I recently re-read the classic business management book ‘Good to Great’ by Jim Collins (2001). In it, Collins looked for businesses that had 15 years of “cumulative stock returns at or below the general stock market, punctuated by a transition point, then cumulative stock returns at three times the market over the next fifteen years” (p.6).
Collins then compared these companies to other companies in the same industry, with the same opportunities and resources that did not make the same leap to greatness. The great companies were also compared to companies that made a jump to greatness, but found that success short lived. One of the most interesting discussions was about what distinguished the leaders at the companies that went from good to great.
Collins writes, “Larger-than-life, celebrity leaders who ride in from the outside are negatively correlated with taking a company from good to great. Ten of the eleven good-to-great CEOs came from inside the company whereas the comparison companies tried outside CEOs six times more often…we found no systemic patterns linking specific forms of executive compensation to the process…the Good-to-Great companies paid scant attention to managing change, motivating people or creating alignment. Under the right conditions, the problems melt away.” (p.10-11).
Collins’ findings offer some very important lessons that are useful for understanding what makes a great leader.
One of Collins most important distinctions is the difference between a Level 4 and 5 leader. “Level 5 refers to a five-level hierarchy of executive capabilities, with Level 5 at the top” (p. 39). Collins found that Level 5 leaders “embody a paradoxical mix of personal humility and professional will. They are ambitious, to be sure, but ambitious first and foremost for the company, not themselves… Level 5 Leaders set up their successors for even greater success in the next generation, whereas egocentric Level 4 leaders often set up their successor for failure… Level 5 leaders look out the window to attribute success to factors other than themselves, when things go poorly, however, they look in the mirror and blame themselves, taking full responsibility. The comparison CEOs often did just the opposite - they looked in the mirror to take credit for success, but out the window to assign blame for disappointing results.” (p. 39).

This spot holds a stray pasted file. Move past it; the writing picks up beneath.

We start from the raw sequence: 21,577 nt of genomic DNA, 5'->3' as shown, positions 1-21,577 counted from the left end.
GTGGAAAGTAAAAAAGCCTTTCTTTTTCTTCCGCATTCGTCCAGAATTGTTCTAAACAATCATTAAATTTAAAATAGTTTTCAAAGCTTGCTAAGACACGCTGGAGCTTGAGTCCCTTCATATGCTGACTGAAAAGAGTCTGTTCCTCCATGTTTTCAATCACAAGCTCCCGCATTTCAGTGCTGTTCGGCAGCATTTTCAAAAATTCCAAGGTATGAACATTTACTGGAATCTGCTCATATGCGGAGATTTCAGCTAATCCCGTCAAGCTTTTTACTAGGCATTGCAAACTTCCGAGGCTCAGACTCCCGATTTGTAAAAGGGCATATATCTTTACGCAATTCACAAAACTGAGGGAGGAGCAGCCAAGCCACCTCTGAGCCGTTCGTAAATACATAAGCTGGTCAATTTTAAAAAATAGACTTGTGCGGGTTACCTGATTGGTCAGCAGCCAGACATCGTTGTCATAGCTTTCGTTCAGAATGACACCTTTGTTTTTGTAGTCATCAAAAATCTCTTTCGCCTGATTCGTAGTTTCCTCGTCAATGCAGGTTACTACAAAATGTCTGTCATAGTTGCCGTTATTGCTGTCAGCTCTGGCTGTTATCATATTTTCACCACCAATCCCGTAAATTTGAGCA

According to Collins, Level 5 Leaders were passionate and able to stay away from mangled bureaucracies by hiring disciplined and passionate people. They built cultures of responsibility and most surprisingly cared about their product to the point that it sometimes hurt their bottom line. Great companies stuck to their plans for the future and consistently stayed with it, while comparison companies lacked the discipline and consistency of the Good-to-Great companies.
While it would seem that these are obvious characteristics of a great leader, it is amazing how difficult it is to achieve. The good news is that if we are aware of our actions and understand what makes a good company, great we can tailor our own approach from being a good to great leader.